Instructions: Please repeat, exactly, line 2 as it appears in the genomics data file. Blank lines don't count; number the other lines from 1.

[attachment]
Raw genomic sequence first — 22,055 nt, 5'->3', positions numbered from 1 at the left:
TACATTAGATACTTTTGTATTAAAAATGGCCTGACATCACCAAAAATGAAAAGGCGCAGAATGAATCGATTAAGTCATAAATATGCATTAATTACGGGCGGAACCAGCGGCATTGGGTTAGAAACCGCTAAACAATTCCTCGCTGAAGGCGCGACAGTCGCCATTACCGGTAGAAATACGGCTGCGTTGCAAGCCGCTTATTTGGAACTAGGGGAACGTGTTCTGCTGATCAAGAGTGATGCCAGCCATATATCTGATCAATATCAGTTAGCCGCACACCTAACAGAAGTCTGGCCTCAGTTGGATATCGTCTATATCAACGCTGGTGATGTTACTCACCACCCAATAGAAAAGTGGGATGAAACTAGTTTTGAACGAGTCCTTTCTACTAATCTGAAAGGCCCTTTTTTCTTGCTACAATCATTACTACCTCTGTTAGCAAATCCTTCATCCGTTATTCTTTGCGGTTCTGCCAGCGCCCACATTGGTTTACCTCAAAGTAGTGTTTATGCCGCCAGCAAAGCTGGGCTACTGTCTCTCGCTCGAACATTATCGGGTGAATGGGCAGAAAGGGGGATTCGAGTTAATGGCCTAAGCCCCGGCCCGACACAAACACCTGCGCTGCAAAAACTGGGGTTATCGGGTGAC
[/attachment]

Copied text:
TACATTAGATACTTTTGTATTAAAAATGGCCTGACATCACCAAAAATGAAAAGGCGCAGAATGAATCGATTAAGTCATAAATATGCATTAATTACGGGCGGAACCAGCGGCATTGGGTTAGAAACCGCTAAACAATTCCTCGCTGAAGGCGCGACAGTCGCCATTACCGGTAGAAATACGGCTGCGTTGCAAGCCGCTTATTTGGAACTAGGGGAACGTGTTCTGCTGATCAAGAGTGATGCCAGCCATATATCTGATCAATATCAGTTAGCCGCACACCTAACAGAAGTCTGGCCTCAGTTGGATATCGTCTATATCAACGCTGGTGATGTTACTCACCACCCAATAGAAAAGTGGGATGAAACTAGTTTTGAACGAGTCCTTTCTACTAATCTGAAAGGCCCTTTTTTCTTGCTACAATCATTACTACCTCTGTTAGCAAATCCTTCATCCGTTATTCTTTGCGGTTCTGCCAGCGCCCACATTGGTTTACCTCAAAGTAGTGTTTATGCCGCCAGCAAAGCTGGGCTACTGTCTCTCGCTCGAACATTATCGGGTGAATGGGCAGAAAGGGGGATTCGAGTTAATGGCCTAAGCCCCGGCCCGACACAAACACCTGCGCTGCAAAAACTGGGGTTATCGGGTGAC